Jain et al. described two intriguing cases with horizontal gaze palsy and progressive scoliosis. In the article, bilateral adduction on attempted lateral gaze was referred to by the term ‘synergistic convergence’.
Bilateral deficit of abduction associated with simultaneous bilateral adduction on attempted lateral gaze has been previously referred to in different terms, including ‘synergistic convergence’ and ‘substituted convergence’.[2–4] Synergistic convergence, the term used when miosis is not present during convergence on attempted lateral gaze, has been related to peripheral causes, such as, congenital fibrosis of extraocular muscles, ocular misinnervation, or rarely, central causes like horizontal gaze palsy with progressive scoliosis, and brain stem dysplasia. The term ‘substituted convergence’ has been used in earlier case reports for a convergence movement accompanied by miosis on attempted lateral gaze, in patients with pontine, cerebellar or posterior fossa lesions, and brain stem maldevelopments.
Presence of miosis during lateral gaze, in patients with simultaneous bilateral adduction on an attempted lateral gaze, is important for distinguishing the mechanism of this abnormal ocular movement. In the report of Jain NR et al., pupillary response to the lateral gaze in case 2 should have been pointed out, in order to understand the mechanism and to use the term ‘synergistic convergence’.
The mechanism of synergistic convergence is controversial. Khan et al. found normal convergence with appropriate miosis in their patient, whereas, miosis did not accompany convergence during attempted horizontal gaze; therefore, he pointed out discrete neuroanatomic localization of the three components of near triad (convergence, miosis, and accommodation). The significance of synergistic convergence was the rare glimpse of vergence dissociated from miosis, which suggested a more peripheral localization, selectively affecting vergence without pupillary involvement compared to substitution convergence.
The mechanism of substituted convergence is also controversial. Leigh and Zee offered a mechanism for this abnormal ocular movement in the setting of horizontal gaze, suggesting synchronized coexistance of the vergence and version system in conjugate eye movement. Lesioning of the version system can result in overactivity of the convergence system. The mechanism of convergence substitution in cases with horizontal gaze palsy with progressive scoliois (HGPPS) may be different from cases with acute pontine lesions, as presumably there is no acute disruption or injury to the underlying circuitry that is intact in convergence, but aberrant in conjugate horizontal gaze in HGPPS. The presence of miosis during lateral gaze suggests the use of the full vergence system in the absence of the version system to assist the limited gaze (adaptive phenomenon). Also, checking the amount of accommodation (myopic refractive error shifts) during substituted convergence movements should also have been determined, to confirm the use of convergence in these cases.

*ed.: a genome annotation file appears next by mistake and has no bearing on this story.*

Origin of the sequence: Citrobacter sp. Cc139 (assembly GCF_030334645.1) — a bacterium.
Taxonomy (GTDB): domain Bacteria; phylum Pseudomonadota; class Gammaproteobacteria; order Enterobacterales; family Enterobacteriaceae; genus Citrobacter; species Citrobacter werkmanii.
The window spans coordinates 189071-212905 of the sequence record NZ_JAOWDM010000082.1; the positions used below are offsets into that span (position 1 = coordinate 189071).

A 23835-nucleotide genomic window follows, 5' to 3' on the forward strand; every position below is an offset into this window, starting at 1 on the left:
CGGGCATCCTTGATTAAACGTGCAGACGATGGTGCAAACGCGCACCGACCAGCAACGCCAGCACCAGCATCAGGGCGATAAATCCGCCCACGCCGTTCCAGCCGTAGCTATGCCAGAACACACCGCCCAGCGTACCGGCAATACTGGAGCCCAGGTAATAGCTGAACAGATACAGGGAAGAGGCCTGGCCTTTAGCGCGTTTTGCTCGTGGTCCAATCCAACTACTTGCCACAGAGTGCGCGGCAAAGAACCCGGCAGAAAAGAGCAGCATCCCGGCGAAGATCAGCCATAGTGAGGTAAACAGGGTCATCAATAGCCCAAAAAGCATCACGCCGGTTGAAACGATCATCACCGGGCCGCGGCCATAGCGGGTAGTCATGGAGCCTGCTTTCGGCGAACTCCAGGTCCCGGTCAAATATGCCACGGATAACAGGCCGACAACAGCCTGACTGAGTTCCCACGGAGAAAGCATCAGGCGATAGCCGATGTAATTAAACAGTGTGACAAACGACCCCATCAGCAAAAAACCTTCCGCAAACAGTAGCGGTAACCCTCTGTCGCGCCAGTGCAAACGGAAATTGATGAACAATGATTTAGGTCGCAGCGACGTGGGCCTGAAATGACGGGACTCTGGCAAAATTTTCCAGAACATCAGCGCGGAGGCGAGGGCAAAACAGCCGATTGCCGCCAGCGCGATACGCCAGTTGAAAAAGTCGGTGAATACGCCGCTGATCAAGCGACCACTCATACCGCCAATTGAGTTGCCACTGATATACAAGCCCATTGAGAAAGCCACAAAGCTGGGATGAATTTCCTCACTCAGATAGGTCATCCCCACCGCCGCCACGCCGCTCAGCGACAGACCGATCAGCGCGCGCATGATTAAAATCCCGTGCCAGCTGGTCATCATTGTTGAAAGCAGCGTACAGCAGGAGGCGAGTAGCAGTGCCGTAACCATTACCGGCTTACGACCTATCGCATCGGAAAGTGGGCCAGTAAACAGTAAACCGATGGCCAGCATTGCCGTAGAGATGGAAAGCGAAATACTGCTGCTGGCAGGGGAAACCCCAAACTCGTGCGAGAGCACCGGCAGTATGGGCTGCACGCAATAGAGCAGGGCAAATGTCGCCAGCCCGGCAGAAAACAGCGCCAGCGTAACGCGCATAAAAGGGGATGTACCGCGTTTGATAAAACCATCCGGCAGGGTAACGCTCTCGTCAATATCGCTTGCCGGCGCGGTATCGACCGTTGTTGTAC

In conclusion, the terms ‘synergistic’ or ‘substituted’ convergence should be used separately and further observations are needed to clarify the pathomechanism of those paradoxical eye movements in patients with HGPPS.
1. Jain NR, Jethani J, Narendran K, Kanth L. Synergistic convergence and split pons in horizontal gaze palsy and progressive scoliosis in two sisters Indian J Ophthalmol. 2011;59:162–5
2. Khan AO, Oystreck DT, Al-Tassan N, Al-Sharif L, Bosley TM. Bilateral synergistic convergence associated with homozygous ROB03 mutation (p. Pro 771 Leu) Ophthalmology. 2008;115:2262–5
3. Bosley TM, Salih MA, Jen JC, Lin DD, Oystreck D, Abu-Amero KK, et al Neurologic features of horizontal gaze palsy and progressive scoliosis with mutations in ROBO3 Neurology. 2005;64:1196–203
4. Leigh RJ, Zee DSLeigh RJ, Zee DS. In The Neurology of Eye Movements 2006 University Press Oxford:356–7